Influenza

Author(s):
Hilary Babcock, MD Instructor, Infectious Diseases

Washington University School of Medicine
St. Louis, MO

Published:
October 3, 2014

Abstract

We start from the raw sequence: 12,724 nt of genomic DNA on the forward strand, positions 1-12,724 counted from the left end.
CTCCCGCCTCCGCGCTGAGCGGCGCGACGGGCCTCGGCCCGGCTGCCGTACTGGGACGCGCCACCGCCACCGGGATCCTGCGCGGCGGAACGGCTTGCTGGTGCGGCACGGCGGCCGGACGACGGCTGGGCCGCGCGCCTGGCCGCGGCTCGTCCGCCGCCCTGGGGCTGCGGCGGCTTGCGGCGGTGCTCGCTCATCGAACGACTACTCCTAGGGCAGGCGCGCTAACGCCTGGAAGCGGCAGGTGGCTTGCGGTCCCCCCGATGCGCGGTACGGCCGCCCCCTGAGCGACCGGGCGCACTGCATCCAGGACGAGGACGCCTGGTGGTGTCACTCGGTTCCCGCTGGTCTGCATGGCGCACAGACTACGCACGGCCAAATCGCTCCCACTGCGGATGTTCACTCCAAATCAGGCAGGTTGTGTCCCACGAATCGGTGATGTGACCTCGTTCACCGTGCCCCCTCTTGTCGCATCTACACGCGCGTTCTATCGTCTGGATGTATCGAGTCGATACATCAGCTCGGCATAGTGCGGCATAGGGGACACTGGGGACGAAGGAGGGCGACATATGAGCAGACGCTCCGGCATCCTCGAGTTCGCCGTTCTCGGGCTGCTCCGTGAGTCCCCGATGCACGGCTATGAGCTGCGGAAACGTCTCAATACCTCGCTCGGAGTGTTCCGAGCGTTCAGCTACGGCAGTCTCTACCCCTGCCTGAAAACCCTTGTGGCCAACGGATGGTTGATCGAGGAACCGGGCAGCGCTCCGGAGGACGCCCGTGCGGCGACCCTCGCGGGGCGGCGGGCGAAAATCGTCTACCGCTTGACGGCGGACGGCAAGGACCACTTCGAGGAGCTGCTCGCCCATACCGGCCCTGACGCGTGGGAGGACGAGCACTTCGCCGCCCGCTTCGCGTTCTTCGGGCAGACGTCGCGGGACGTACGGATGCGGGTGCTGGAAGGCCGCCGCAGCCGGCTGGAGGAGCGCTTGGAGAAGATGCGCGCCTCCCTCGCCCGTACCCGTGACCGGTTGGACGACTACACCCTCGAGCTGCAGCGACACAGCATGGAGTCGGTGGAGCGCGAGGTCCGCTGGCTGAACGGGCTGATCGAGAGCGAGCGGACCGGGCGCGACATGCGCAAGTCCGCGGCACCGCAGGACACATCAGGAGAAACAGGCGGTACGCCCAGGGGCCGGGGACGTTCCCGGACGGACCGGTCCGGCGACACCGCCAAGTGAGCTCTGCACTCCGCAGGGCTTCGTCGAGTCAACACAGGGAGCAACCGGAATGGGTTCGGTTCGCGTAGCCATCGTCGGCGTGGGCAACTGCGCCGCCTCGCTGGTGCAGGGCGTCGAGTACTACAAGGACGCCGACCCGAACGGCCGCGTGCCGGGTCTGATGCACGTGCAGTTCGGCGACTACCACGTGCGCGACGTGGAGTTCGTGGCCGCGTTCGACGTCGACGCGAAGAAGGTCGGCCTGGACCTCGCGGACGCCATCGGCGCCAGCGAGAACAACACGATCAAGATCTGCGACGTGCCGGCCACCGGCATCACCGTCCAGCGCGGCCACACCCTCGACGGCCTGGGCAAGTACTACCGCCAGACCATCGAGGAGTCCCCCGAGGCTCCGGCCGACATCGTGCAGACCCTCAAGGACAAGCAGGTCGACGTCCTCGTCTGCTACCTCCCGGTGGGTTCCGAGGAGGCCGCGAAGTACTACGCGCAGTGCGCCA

Influenza viruses are responsible for acute respiratory illnesses during winter seasons in temperate climates. Epidemic influenza occurs due to small changes in surface glycoproteins, a process known as antigenic drift. Large changes in those proteins, known as antigenic shift, are responsible for larger pandemic influenza outbreaks. Seasonal influenza is expected annually, but the threat of pandemic influenza due to a large change in seasonal strains or introduction of a novel strain requires infection prevention and control programs to have surveillance, interventions, and emergency preparedness plans in place. Influenza can cause a spectrum of disease in humans, ranging from a self-limited respiratory infection to a more fulminant illness. The very young and very old are more susceptible to severe disease, as are individuals with certain underlying medical conditions. Several antiviral drugs are available for treatment of influenza, but vaccination and respiratory etiquette are the primary control strategies. Each year, vaccines are modified to reflect the strains most likely to be circulating.